A rundown of five things to know about the healthcare and life sciences industry in Catalonia. Nestled in Northeastern Spain and bordering France, Catalonia’s capital and largest city is Barcelona. The region boasts a strong scientific output by European standards, is the birthplace of many of Spain’s pharma success stories, and punches well above its size in terms of number of active clinical trials.


Catalonia is the main driver of health innovation and exports in Spain

Catalonia represents more than 40 percent of the Spanish innovation capacity in life sciences, according to public-private foundation Biocat. The region’s healthcare and life sciences ecosystem is made up of over 1,200 companies and 89 research entities, generates EUR 34.2 billion each year and accounts for 7.3 percent of the regional GDP, and employs more than 230,000 workers.

The region is the second largest pharma market within Spain, behind Andalusia, and accounts for 15 percent of the total Spanish market by revenue, according to IQVIA.

Per 2020 data, Catalonia’s biotech and pharma pipeline is made up of 41 drugs and therapies in clinical development, seven of which are in phase III (Grifols, Almirall, and Salvat have two assets each, and Reig Jofre one). In addition, the autonomous community remains the main exporting region of life sciences products in Spain, accounting for over half of the country’s total exports in 2019.


One of the leading research hubs in Europe

Catalonia can lay claim to being a European research powerhouse. Scientific production has almost quadrupled in the last twenty years and one in six (16.5 percent) of biomedical articles authored by researchers in the region are among the most cited documents in the world.

The scientific output from Catalonia has outperformed that of Finland, Ireland, and Austria in recent years, which perhaps explains why it is the fourth European region in number of qualified workers in scientific and technologic sectors, according to Eurostat.

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Another trend pointing in the same direction are the EU funds being that the region’s researchers and organizations are attracting. From 2014-2019, life sciences researchers in Catalonia were awarded over 100 European Research Council (ERC) grants, more than almost any country in Europe, including Belgium and Denmark, and on par with Austria.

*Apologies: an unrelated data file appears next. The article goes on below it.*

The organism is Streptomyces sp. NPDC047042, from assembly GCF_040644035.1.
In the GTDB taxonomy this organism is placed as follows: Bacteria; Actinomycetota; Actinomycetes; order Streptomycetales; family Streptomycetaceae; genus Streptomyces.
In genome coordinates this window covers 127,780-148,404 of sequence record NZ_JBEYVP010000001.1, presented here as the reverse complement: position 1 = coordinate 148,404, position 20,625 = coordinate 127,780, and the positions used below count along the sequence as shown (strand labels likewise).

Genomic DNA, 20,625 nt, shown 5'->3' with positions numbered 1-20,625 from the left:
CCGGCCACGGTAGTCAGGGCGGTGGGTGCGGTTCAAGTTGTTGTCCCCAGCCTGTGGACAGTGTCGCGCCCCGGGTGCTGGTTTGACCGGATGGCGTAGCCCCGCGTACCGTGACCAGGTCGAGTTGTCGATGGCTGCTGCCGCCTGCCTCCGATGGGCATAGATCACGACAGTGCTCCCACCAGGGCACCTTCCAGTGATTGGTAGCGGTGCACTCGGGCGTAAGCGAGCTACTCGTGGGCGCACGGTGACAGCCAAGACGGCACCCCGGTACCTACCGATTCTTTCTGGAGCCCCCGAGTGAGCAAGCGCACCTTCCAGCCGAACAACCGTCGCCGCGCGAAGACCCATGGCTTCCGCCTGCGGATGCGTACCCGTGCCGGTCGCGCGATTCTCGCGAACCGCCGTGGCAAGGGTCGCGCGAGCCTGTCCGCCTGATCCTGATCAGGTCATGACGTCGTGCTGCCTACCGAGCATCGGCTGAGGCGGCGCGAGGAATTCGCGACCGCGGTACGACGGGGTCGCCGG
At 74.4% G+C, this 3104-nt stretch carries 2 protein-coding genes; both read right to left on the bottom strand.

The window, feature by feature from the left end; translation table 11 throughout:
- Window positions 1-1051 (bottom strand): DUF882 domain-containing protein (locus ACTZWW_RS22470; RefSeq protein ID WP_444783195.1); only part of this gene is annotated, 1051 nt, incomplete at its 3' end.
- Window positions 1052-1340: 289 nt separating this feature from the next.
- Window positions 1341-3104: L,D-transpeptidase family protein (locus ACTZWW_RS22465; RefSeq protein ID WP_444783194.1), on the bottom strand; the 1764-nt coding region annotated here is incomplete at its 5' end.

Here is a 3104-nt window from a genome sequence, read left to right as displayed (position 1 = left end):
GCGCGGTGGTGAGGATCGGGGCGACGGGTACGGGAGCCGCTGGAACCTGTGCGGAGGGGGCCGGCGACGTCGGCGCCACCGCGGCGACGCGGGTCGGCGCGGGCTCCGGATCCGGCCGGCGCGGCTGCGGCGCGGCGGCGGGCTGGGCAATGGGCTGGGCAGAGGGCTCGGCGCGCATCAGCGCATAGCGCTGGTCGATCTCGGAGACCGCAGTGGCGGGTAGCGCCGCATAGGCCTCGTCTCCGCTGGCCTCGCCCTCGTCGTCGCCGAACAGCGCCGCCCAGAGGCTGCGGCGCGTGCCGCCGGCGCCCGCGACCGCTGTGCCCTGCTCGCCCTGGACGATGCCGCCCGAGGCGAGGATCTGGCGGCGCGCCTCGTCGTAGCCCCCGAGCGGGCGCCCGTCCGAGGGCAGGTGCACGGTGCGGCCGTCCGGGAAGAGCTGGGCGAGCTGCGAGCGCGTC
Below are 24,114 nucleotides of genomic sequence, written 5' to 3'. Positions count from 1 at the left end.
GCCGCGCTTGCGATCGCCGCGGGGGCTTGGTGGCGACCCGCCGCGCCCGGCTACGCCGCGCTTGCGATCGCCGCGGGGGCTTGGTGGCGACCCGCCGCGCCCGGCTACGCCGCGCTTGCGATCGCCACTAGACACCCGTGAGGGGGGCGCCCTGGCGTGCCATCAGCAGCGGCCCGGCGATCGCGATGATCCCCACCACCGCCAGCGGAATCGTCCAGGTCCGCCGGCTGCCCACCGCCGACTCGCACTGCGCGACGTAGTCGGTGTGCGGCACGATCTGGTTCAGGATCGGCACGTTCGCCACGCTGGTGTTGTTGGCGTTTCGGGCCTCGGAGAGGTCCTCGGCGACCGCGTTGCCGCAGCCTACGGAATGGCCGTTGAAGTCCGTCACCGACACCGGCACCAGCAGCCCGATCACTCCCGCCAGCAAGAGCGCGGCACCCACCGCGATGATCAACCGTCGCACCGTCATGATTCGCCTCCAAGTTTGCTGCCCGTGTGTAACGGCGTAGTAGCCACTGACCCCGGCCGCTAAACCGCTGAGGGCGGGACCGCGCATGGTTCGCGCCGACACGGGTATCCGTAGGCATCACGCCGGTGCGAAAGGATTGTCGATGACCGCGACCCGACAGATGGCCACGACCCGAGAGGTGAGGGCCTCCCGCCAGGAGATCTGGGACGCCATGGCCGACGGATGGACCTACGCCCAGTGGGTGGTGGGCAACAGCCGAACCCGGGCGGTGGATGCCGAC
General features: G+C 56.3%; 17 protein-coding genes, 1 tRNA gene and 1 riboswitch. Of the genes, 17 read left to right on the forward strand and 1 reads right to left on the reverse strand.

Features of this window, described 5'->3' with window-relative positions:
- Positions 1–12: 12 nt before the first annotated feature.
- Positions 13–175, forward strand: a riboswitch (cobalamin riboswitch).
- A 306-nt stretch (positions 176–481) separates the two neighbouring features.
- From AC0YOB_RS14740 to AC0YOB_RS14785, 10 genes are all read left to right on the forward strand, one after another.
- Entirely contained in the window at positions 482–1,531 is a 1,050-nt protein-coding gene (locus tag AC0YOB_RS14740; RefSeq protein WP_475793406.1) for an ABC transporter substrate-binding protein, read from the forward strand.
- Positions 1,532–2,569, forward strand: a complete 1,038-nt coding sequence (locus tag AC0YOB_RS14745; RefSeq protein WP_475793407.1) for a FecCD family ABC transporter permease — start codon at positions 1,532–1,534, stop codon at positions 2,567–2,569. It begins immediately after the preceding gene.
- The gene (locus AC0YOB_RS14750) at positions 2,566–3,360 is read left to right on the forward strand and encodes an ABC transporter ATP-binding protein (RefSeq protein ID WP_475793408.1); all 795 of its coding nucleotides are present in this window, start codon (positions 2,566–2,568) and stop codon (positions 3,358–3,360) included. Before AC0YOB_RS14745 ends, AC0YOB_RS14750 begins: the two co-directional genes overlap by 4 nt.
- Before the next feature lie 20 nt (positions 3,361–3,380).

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Birthplace of Spanish success stories

Besides being the birthplace of architect Antoni Gaudí and artist Salvador Dalí, Catalonia is called home by some of the largest Spanish pharmaceutical companies: Grifols, Esteve, Almirall, and Ferrer.

Coincidence or not, it could explain why the autonomous region has been recognized by the Financial Times as the best region to invest in southern Europe for three consecutive years. Investors and entrepreneurs have taken notice; on average, one new life sciences company has been created in Catalonia every week since 2010.

This momentum appears set to continue if venture capital investment in healthcare start-ups is considered a sign; venture capital investment in start-ups doubled between 2018-2020, from EUR 112 million to 226 million.

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A Prime Destination for Clinical Trials

If considered a country, Catalonia would have ranked number 13th in the world in number of active clinical trials in 2019, above Switzerland and Denmark. The region accounts for 45 percent of the total clinical trials being conducted in Spain.

Some Big Pharma companies with an active clinical development footprint in Catalonia include Novartis, Roche, MSD, AstraZeneca, Janssen, GSK, Bayer, Pfizer, Amgen, Sanofi, AbbVie and Boehringer Ingelheim.

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Digital health has been the fastest growing subsector since 2010

Reflecting global industry trends, digital health has experienced rapid growth in Catalonia. The number of health-tech companies doubled from 2014-2019, from 22 in 89 to 180, according to Biocat. The sector totaled EUR 119 million in revenue

Digital health refers to tools and services using information and communication technologies that can improve prevention, diagnosis, treatment, monitoring and management. It includes information and data sharing between patients and health service providers, hospitals, health professionals and health information networks.